## Identifying Vector Fields

We know what vector fields are on a region , but to identify them in the wild we need to verify that a given function sending each to a vector in is smooth. This might not always be so easy to check directly, so we need some equivalent conditions. First we need to define how vector fields act on functions.

If is a vector field and is a smooth function then we get another function by defining . Indeed, , so it can take (the germ of) a smooth function at and give us a number. Essentially, at each point the vector field defines a displacement, and we ask how the function changes along this displacement. This action is key to our conditions, and to how we will actually use vector fields.

Firstly, if is a vector field — a differentiable function — and if is a chart with , then is always smooth. Indeed, remember that gives us a coordinate patch on the tangent bundle. Since is smooth and is smooth, the composition

is also smooth. And thus each component is smooth on .

Next, we do not assume that is a vector field — it is a function but not necessarily a differentiable one — but we assume that it satisfies the conclusion of the preceding paragraph. That is, for every chart with each is smooth. Now we will show that is smooth for *every* smooth , not just those that arise as coordinate functions. To see this, we use the decomposition of into coordinate vector fields:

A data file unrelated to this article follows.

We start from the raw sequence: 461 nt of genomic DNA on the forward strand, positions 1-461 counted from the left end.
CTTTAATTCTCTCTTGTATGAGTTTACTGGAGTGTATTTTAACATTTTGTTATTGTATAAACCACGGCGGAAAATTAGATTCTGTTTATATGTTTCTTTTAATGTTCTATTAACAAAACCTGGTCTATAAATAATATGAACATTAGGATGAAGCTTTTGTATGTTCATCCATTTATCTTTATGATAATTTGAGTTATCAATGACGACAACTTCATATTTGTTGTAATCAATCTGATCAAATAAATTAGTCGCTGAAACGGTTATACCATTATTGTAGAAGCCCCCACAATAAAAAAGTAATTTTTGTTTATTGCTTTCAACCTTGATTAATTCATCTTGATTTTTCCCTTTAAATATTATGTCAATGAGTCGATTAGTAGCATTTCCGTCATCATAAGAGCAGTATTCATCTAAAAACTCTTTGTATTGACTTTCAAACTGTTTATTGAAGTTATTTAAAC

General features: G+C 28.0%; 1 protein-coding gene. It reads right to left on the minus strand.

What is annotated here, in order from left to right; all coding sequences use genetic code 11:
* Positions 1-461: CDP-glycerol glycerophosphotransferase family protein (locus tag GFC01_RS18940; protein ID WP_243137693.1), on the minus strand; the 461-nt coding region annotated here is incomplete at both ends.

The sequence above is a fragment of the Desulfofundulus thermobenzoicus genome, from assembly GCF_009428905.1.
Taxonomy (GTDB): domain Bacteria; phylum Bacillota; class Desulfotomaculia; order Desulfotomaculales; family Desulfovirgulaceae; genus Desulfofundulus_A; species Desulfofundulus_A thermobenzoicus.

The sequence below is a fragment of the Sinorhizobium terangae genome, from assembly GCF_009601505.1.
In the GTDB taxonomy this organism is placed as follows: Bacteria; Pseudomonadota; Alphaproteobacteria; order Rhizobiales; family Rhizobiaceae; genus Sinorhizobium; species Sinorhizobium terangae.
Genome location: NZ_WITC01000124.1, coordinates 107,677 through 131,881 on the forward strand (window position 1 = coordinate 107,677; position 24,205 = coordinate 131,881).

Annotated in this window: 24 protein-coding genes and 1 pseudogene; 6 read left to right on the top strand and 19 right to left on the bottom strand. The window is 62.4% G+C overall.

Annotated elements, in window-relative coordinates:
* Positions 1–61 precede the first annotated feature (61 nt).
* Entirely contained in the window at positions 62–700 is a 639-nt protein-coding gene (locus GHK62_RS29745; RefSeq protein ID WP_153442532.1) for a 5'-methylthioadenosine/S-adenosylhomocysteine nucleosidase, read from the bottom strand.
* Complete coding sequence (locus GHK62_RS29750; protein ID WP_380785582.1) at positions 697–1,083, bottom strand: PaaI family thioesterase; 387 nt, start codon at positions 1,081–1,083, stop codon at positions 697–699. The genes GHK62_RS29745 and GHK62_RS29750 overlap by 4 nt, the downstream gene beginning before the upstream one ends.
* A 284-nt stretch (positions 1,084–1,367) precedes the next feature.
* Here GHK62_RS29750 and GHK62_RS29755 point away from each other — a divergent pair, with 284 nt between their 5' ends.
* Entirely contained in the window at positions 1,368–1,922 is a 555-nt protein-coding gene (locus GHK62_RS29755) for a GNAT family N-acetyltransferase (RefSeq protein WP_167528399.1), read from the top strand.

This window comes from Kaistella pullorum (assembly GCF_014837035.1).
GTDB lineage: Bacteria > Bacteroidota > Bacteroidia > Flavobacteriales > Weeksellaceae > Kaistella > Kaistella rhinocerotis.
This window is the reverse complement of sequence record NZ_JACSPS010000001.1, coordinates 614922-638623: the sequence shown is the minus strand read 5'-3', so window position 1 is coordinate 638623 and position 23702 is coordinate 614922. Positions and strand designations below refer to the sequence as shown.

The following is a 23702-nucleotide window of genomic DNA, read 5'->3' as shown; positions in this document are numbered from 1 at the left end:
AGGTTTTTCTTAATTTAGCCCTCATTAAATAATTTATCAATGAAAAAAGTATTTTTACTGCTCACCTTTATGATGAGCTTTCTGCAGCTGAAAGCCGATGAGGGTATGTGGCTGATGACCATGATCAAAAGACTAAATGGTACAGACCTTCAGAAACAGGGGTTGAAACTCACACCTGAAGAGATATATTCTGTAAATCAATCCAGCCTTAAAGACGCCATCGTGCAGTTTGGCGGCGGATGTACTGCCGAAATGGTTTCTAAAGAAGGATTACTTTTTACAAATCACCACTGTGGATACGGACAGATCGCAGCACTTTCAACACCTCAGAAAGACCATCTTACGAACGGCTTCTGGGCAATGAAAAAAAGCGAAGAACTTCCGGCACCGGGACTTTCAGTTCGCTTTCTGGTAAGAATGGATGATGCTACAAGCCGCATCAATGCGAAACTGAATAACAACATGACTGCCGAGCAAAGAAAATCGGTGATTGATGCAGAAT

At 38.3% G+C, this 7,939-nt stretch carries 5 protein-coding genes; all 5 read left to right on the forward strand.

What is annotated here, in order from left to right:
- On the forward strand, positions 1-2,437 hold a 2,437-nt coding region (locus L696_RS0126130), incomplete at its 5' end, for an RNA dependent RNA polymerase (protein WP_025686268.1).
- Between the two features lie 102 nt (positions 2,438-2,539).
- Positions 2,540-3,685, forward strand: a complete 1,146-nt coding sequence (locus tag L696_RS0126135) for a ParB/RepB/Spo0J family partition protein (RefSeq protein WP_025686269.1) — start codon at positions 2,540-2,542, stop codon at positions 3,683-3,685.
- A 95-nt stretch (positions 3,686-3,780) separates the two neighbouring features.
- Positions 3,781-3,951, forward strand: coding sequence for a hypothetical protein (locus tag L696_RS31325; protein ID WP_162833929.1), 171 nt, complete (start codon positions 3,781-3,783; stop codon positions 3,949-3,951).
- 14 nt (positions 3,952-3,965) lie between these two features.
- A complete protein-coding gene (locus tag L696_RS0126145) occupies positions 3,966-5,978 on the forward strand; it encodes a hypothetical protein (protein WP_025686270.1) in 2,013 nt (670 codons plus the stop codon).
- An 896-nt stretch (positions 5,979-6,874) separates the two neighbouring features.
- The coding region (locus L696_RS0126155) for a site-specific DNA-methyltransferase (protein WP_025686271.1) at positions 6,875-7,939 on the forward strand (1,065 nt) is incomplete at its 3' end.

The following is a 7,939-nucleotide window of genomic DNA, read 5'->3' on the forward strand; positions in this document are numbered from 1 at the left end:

which didn’t assume that was smooth, except to show that the coefficient functions were smooth. We can now calculate that , since

But this means we can write

which makes a linear combination of the smooth (by assumption) functions with the coefficients , proving that it is itself smooth.

Okay, now I say that if is smooth for every smooth function on some region , then is smooth as a function, and thus is a vector field. In this case around any we can find some coordinate patch . Now we go back up to the composition above:

Everything in sight on the right is smooth, and so the left is also smooth. But this is exactly what we need to check when we’re using the local coordinates and to verify the smoothness of at .

The upshot is that when we want to verify that a function really is a smooth vector field, we take an arbitrary smooth “test function” and feed it into . If the result is always smooth, then is smooth. In fact, some authors take *this* as the definition, regarding the action of on functions as fundamental, and only later talking in terms of its “value at a point”.